Youth violent crime numbers on rise; efforts to curb the tally near startup

Ronald Covington, a pastor on the west side, said Dec. 15, 2017, that he is working to open a youth community center early in 2018 near West 16th Street and North Tibbs Avenue. His goal is to steer young people away from crime with a place to exercise, learn and have fun. (WISH Photo)

INDIANAPOLIS (WISH) — A teenager’s arrest in connection to the murder of an Indiana University School of Medicine doctor is the latest in a string of young people connected to violent crimes.

Court documents released Friday showed police have arrested an 18-year-old on a preliminary murder charge and questioned other teens in connection a burglary at the home of Dr. Kevin Rodgers and his murder.

The number of murders in the city is almost identical to last year, but stats from Indianapolis Metropolitan Police Department show the number of kids connected to murders is up.

Through Saturday, IMPD had counted nine murder victims and eight murder suspects younger than 18. Last year, in the same time frame, police counted four victims and one suspect younger than 18.

IMPD has also investigated several nonfatal crimes involving teenagers this year.

‘We have to get this center open’

Ronald Covington, a pastor on the west side, is working to open a youth community center early next year near West 16th Street and North Tibbs Avenue. His goal is to steer young people away from crime with a place to exercise, learn and have fun.

“It’s more than just something we want to do. We have to get this center open so we can give our teenagers somewhere to go. A safe haven,” Covington said.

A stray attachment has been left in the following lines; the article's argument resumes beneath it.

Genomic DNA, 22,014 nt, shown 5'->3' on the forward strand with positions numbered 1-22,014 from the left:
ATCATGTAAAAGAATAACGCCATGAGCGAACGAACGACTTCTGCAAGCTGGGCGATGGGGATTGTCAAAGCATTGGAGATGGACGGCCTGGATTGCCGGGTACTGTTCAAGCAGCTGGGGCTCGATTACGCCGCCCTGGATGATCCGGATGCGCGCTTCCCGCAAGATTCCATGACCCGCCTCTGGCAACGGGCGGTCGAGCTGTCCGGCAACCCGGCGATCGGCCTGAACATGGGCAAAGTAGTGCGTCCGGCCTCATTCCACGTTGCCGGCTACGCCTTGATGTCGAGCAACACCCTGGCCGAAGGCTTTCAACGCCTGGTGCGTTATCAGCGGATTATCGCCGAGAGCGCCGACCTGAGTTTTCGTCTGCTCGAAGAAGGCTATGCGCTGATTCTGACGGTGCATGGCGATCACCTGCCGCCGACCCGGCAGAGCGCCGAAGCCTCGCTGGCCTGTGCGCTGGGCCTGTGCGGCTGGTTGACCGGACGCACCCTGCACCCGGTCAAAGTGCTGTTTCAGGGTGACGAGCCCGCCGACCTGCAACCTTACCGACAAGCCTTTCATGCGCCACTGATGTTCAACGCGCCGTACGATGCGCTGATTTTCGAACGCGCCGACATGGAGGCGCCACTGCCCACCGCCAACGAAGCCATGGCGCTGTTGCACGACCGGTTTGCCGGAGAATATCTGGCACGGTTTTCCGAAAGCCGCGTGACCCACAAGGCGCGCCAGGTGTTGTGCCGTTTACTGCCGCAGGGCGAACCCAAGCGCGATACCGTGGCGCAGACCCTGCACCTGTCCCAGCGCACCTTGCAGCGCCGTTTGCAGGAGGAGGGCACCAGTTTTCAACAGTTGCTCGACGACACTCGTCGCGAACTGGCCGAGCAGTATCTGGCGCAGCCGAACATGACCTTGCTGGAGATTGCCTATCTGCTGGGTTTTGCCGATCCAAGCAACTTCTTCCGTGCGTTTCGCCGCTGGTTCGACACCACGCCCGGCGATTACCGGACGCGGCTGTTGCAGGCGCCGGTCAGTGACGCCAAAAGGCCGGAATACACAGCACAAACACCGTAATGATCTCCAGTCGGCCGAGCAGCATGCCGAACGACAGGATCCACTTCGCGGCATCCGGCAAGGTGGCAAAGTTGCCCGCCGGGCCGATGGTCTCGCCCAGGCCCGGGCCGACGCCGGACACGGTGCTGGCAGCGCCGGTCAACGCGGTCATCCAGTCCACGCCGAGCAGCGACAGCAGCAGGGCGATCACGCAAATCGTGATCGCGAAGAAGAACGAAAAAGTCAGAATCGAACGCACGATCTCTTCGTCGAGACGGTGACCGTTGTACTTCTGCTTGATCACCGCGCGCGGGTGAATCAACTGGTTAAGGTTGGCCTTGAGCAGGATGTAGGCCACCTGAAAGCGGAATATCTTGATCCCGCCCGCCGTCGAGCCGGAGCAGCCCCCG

Covington said the remodeling of the building is nearly complete. He is still seeking donations to help him finish.

“We’re missing that sense of family, sense of togetherness,” Covington said. “That’s what we hope to have here.”

Covington’s youth center is just down the street from the spot where someone shot and killed 14-year-old Anthony Hughes early this year.

The pastor’s hoping to open in February–a time that can’t come soon enough.

“When you see the state of some of our young people that are basically committing these crimes, it’s disheartening,” he said.

Other plans

Mayor Joe Hogsett announced plans this week to hire four people — people he calls “peace makers” — to work in crime-ridden areas and help steer people away from crime.

IMPD plans to narrow its focus, assigning more officers to small neighborhood beats.

The city announced plans this week to give $300,000 dollars to community groups hoping to reduce violence. Covington said he hasn’t heard from the mayor but he’ll be reaching out to his office.